Days 1 to 3
The third Ashes Test in Perth is an all action affair. The first three days have seen 35 wickets fall and 845 runs scored, most of them by the Australians.
As with the second Ashes Test in Adelaide, day one seemed to go very much England‘s way. Australia‘s first four wickets fell for only 36 runs, with Clarke scoring only 4 and Ponting barely breaking into double figures. But once again Mike Hussey stepped up to steady the ship. His score of 61 was only bettered by his West Australian team mate Mitchell Johnson, coming back after being dropped for the Adelaide test. Haddin chipped in with a rapid 53 and Siddle made 35 to give the Australian total of 268 an air of respectability. Strauss and Cook finished the final session scoring 29 runs with out loss.
Day two belonged to the comeback kid, Mitchell Johnson. After his 62 with the bat, Alastair Cook was his first victim, caught on 32 by Australian man of the series so far, Mike Hussey. Trott and Pietersen were both quickly dismissed, trapped LBW by Johnson. Pietersen went for a duck, after previously telling Johnson he wanted to be his best mate and could he get his phone number. Ryan Harris picked up the vital wickets of Strauss and Bell, who both made half centuries. But Johnson finished with 6 wickets for only 38 runs. England were all out for 187, eighty one runs behind the Australian first innings score.
Australia batted for the entire late afternoon session. Once again the top order proved fragile. Hughes was caught by Collingwood off an edge from Finn for 12. Ponting went the same way, but he was caught by Prior for only one. Clarke managed 20 before cutting a ball onto his stumps from Tremlett. The exception was Shane Watson, who managed 50 off of 100 balls, ably supported, of course, by none other than Mike Hussey, who also finished the day not out on 24. Australia ended the day on 119 for 3.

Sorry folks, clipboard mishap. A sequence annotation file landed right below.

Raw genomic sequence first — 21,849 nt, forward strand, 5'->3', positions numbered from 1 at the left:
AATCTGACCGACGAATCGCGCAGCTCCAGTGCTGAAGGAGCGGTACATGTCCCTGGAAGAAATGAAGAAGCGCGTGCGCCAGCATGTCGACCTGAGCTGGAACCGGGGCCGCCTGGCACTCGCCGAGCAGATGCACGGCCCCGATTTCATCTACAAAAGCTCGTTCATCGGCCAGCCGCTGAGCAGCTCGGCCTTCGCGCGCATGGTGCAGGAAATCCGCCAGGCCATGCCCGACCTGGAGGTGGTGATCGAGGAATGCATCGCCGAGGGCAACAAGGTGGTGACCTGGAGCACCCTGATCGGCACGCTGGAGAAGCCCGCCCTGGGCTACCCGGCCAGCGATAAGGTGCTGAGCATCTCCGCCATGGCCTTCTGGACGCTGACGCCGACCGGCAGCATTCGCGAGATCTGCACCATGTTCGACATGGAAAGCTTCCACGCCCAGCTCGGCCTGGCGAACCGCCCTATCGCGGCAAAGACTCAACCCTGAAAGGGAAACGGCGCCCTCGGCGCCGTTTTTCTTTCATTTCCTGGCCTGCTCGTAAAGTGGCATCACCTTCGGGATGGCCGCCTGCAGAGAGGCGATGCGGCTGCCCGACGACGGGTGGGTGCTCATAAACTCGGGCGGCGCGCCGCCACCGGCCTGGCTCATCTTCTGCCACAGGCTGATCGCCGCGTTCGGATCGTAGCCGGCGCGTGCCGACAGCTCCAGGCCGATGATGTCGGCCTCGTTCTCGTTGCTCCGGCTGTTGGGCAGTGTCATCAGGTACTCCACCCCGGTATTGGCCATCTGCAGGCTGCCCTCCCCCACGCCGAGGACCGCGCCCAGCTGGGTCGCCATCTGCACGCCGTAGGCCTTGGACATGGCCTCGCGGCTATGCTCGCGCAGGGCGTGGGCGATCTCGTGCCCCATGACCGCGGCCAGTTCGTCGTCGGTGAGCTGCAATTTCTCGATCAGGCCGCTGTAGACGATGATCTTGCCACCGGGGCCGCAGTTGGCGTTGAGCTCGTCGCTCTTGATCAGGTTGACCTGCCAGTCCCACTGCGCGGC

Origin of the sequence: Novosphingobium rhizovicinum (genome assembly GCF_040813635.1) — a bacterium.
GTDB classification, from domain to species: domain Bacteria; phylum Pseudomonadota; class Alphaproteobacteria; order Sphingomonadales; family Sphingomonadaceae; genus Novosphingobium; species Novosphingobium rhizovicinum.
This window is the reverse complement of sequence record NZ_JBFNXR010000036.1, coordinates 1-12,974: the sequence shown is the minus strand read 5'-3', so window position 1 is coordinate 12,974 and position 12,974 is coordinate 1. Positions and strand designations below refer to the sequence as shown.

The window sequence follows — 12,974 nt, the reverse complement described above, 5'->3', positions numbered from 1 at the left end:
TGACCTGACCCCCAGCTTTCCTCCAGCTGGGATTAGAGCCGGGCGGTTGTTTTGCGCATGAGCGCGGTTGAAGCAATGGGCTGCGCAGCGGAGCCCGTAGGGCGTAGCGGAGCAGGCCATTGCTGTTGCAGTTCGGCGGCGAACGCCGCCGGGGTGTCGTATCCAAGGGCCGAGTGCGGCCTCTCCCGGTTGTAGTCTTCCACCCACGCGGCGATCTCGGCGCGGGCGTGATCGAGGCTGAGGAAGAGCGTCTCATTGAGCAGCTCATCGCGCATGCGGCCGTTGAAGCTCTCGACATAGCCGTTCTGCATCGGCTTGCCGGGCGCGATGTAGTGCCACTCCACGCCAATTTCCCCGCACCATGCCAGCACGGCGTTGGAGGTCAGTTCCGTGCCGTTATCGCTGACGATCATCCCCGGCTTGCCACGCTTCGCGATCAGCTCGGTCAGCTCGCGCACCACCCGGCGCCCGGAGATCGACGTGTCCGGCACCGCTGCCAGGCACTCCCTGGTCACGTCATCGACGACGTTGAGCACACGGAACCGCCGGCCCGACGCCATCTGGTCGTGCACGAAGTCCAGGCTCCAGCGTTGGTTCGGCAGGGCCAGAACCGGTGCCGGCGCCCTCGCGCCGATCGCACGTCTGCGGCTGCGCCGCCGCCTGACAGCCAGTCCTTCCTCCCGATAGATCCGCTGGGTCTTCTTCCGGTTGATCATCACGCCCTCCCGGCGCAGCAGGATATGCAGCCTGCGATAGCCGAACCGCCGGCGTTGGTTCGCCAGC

Watson and Hussey resumed on the third day, adding 58 runs to their overnight score, before Watson was dismissed, again in the nervous nineties, for 95. Hussey once again carried the innings, scoring his twelfth test century. He was the last man out on 116. Smith hung around to add 36 but no one else made double figures. Australia were all out for 309 giving England a target 391. Much was said about the South Africans making 414 in the fourth innings at the WACA a few years ago. Hussey and Watson had proved that it was a wicket that runs could be scored on and with more than 2 days remaining England were in with a chance. But the smart money would be on Australia to level the series.
Strauss and Cook put on only 23 before Cook was trapped LBW by Harris for 13. Strauss was soon caught by Ponting off a Johnson ball for only 15. Pietersen scored only 3 but Trott put on 31 before being caught by Haddin off of a ball parried by Ponting. Ponting damaged his hand in the attempted catch and left the field. England sent in Anderson as the night watchmen, but this was unsuccessful, as it was Collingwood who was dismissed off the last ball of the day, caught by Smith from a Harris delivery. This left England with 310 runs to get for victory with only 5 wickets remaining.
Australia should mop up the innings on the fourth day, to leave things all square going into Melbourne on Boxing Day.